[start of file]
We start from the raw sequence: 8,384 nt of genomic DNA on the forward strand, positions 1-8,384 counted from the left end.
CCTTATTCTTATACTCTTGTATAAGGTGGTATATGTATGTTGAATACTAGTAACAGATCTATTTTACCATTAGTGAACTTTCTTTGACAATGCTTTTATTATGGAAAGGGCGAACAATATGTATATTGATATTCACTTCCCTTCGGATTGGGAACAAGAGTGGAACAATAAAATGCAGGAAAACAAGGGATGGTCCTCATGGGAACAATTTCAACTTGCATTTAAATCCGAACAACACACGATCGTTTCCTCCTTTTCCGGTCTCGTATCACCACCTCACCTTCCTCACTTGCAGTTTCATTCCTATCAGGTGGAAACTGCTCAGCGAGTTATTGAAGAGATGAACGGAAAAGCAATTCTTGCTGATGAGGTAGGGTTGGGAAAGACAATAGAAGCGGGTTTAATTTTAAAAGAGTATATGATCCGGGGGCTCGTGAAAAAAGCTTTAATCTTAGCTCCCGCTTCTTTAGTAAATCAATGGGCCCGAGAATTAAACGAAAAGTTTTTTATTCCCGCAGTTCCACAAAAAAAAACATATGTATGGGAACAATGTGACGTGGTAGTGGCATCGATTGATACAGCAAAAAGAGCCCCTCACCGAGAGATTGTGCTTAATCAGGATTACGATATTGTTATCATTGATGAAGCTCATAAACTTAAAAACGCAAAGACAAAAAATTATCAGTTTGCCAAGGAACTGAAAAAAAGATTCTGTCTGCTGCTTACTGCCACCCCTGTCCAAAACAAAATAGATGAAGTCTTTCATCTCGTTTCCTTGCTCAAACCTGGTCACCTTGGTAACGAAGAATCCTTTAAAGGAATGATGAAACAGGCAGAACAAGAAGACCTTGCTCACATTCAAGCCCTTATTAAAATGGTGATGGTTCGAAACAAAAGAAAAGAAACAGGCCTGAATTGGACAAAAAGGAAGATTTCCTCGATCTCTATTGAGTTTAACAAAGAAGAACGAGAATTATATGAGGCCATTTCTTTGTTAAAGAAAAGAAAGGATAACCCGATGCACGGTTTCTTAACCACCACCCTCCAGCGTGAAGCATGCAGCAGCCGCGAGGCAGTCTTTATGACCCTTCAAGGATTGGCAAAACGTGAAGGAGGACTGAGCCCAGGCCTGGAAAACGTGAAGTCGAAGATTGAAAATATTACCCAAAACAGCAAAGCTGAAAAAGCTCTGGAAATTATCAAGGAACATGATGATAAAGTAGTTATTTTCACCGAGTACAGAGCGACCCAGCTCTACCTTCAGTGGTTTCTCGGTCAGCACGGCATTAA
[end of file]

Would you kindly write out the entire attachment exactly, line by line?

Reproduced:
We start from the raw sequence: 8,384 nt of genomic DNA on the forward strand, positions 1-8,384 counted from the left end.
CCTTATTCTTATACTCTTGTATAAGGTGGTATATGTATGTTGAATACTAGTAACAGATCTATTTTACCATTAGTGAACTTTCTTTGACAATGCTTTTATTATGGAAAGGGCGAACAATATGTATATTGATATTCACTTCCCTTCGGATTGGGAACAAGAGTGGAACAATAAAATGCAGGAAAACAAGGGATGGTCCTCATGGGAACAATTTCAACTTGCATTTAAATCCGAACAACACACGATCGTTTCCTCCTTTTCCGGTCTCGTATCACCACCTCACCTTCCTCACTTGCAGTTTCATTCCTATCAGGTGGAAACTGCTCAGCGAGTTATTGAAGAGATGAACGGAAAAGCAATTCTTGCTGATGAGGTAGGGTTGGGAAAGACAATAGAAGCGGGTTTAATTTTAAAAGAGTATATGATCCGGGGGCTCGTGAAAAAAGCTTTAATCTTAGCTCCCGCTTCTTTAGTAAATCAATGGGCCCGAGAATTAAACGAAAAGTTTTTTATTCCCGCAGTTCCACAAAAAAAAACATATGTATGGGAACAATGTGACGTGGTAGTGGCATCGATTGATACAGCAAAAAGAGCCCCTCACCGAGAGATTGTGCTTAATCAGGATTACGATATTGTTATCATTGATGAAGCTCATAAACTTAAAAACGCAAAGACAAAAAATTATCAGTTTGCCAAGGAACTGAAAAAAAGATTCTGTCTGCTGCTTACTGCCACCCCTGTCCAAAACAAAATAGATGAAGTCTTTCATCTCGTTTCCTTGCTCAAACCTGGTCACCTTGGTAACGAAGAATCCTTTAAAGGAATGATGAAACAGGCAGAACAAGAAGACCTTGCTCACATTCAAGCCCTTATTAAAATGGTGATGGTTCGAAACAAAAGAAAAGAAACAGGCCTGAATTGGACAAAAAGGAAGATTTCCTCGATCTCTATTGAGTTTAACAAAGAAGAACGAGAATTATATGAGGCCATTTCTTTGTTAAAGAAAAGAAAGGATAACCCGATGCACGGTTTCTTAACCACCACCCTCCAGCGTGAAGCATGCAGCAGCCGCGAGGCAGTCTTTATGACCCTTCAAGGATTGGCAAAACGTGAAGGAGGACTGAGCCCAGGCCTGGAAAACGTGAAGTCGAAGATTGAAAATATTACCCAAAACAGCAAAGCTGAAAAAGCTCTGGAAATTATCAAGGAACATGATGATAAAGTAGTTATTTTCACCGAGTACAGAGCGACCCAGCTCTACCTTCAGTGGTTTCTCGGTCAGCACGGCATTAA